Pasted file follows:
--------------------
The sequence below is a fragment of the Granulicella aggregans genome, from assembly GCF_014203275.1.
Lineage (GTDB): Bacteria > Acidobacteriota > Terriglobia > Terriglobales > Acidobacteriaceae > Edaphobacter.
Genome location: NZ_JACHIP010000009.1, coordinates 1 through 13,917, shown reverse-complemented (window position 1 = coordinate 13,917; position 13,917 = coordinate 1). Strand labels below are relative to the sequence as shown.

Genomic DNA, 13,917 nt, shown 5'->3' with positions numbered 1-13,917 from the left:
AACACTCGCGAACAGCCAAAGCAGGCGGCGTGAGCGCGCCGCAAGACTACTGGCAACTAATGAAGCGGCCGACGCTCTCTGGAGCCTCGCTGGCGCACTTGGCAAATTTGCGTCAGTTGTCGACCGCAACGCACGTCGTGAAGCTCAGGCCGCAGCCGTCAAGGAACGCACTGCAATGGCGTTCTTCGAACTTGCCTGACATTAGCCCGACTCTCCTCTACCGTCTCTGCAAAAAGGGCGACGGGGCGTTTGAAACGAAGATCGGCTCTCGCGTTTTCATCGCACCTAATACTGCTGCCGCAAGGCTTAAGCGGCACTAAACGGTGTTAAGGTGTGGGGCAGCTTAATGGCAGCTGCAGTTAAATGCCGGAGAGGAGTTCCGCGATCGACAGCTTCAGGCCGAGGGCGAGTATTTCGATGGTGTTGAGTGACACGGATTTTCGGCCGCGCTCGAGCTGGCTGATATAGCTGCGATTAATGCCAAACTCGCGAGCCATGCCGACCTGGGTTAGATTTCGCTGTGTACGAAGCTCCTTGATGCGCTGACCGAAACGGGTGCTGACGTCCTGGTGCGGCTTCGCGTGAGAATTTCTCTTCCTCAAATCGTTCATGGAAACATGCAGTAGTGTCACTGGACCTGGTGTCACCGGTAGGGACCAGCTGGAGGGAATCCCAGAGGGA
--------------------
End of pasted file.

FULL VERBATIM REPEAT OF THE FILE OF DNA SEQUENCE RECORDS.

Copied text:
The sequence below is a fragment of the Granulicella aggregans genome, from assembly GCF_014203275.1.
Lineage (GTDB): Bacteria > Acidobacteriota > Terriglobia > Terriglobales > Acidobacteriaceae > Edaphobacter.
Genome location: NZ_JACHIP010000009.1, coordinates 1 through 13,917, shown reverse-complemented (window position 1 = coordinate 13,917; position 13,917 = coordinate 1). Strand labels below are relative to the sequence as shown.

Genomic DNA, 13,917 nt, shown 5'->3' with positions numbered 1-13,917 from the left:
AACACTCGCGAACAGCCAAAGCAGGCGGCGTGAGCGCGCCGCAAGACTACTGGCAACTAATGAAGCGGCCGACGCTCTCTGGAGCCTCGCTGGCGCACTTGGCAAATTTGCGTCAGTTGTCGACCGCAACGCACGTCGTGAAGCTCAGGCCGCAGCCGTCAAGGAACGCACTGCAATGGCGTTCTTCGAACTTGCCTGACATTAGCCCGACTCTCCTCTACCGTCTCTGCAAAAAGGGCGACGGGGCGTTTGAAACGAAGATCGGCTCTCGCGTTTTCATCGCACCTAATACTGCTGCCGCAAGGCTTAAGCGGCACTAAACGGTGTTAAGGTGTGGGGCAGCTTAATGGCAGCTGCAGTTAAATGCCGGAGAGGAGTTCCGCGATCGACAGCTTCAGGCCGAGGGCGAGTATTTCGATGGTGTTGAGTGACACGGATTTTCGGCCGCGCTCGAGCTGGCTGATATAGCTGCGATTAATGCCAAACTCGCGAGCCATGCCGACCTGGGTTAGATTTCGCTGTGTACGAAGCTCCTTGATGCGCTGACCGAAACGGGTGCTGACGTCCTGGTGCGGCTTCGCGTGAGAATTTCTCTTCCTCAAATCGTTCATGGAAACATGCAGTAGTGTCACTGGACCTGGTGTCACCGGTAGGGACCAGCTGGAGGGAATCCCAGAGGGA